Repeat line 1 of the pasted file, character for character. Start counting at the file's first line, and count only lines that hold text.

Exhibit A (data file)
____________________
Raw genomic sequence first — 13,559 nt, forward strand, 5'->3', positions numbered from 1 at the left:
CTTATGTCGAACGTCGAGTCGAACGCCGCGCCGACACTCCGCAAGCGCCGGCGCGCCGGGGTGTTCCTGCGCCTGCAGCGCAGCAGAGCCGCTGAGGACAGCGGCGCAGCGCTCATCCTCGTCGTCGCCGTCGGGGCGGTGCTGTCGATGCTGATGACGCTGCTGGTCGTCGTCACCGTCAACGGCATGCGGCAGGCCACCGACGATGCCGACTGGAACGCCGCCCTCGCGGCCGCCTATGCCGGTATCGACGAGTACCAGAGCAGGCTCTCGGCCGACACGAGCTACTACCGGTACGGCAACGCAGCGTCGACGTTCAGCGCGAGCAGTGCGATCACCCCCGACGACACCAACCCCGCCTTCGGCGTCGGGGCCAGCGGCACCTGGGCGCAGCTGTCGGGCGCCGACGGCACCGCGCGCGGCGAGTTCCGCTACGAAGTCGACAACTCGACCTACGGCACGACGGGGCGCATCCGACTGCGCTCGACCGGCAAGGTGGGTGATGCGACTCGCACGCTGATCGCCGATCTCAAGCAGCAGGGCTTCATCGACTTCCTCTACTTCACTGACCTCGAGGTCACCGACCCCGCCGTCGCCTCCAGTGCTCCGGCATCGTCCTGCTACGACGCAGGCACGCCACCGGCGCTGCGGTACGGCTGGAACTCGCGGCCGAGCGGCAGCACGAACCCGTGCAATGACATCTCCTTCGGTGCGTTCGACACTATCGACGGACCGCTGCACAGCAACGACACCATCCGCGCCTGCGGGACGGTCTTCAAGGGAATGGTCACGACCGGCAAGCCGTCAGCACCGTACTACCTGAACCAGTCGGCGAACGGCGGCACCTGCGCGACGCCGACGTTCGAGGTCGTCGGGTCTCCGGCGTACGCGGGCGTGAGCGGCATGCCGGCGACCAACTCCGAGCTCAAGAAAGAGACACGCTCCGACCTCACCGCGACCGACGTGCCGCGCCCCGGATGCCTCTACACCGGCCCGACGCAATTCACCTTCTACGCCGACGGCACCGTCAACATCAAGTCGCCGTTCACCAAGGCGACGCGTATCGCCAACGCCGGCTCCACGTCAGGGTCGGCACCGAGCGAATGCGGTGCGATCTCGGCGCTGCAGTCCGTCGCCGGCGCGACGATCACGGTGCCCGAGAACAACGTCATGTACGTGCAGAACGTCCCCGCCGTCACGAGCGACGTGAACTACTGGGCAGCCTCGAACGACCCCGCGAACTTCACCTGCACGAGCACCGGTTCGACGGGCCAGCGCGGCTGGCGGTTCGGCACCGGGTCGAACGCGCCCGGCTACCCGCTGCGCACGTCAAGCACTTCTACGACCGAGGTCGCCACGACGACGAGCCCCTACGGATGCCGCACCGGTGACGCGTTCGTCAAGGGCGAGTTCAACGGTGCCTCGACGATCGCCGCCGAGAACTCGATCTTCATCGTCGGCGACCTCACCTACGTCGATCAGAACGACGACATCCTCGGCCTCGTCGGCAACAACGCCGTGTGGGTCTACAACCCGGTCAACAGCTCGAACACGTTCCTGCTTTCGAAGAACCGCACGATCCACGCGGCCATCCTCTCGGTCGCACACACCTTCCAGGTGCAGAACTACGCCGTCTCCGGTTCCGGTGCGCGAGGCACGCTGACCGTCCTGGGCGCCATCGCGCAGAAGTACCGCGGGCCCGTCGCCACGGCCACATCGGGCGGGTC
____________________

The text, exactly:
Raw genomic sequence first — 13,559 nt, forward strand, 5'->3', positions numbered from 1 at the left: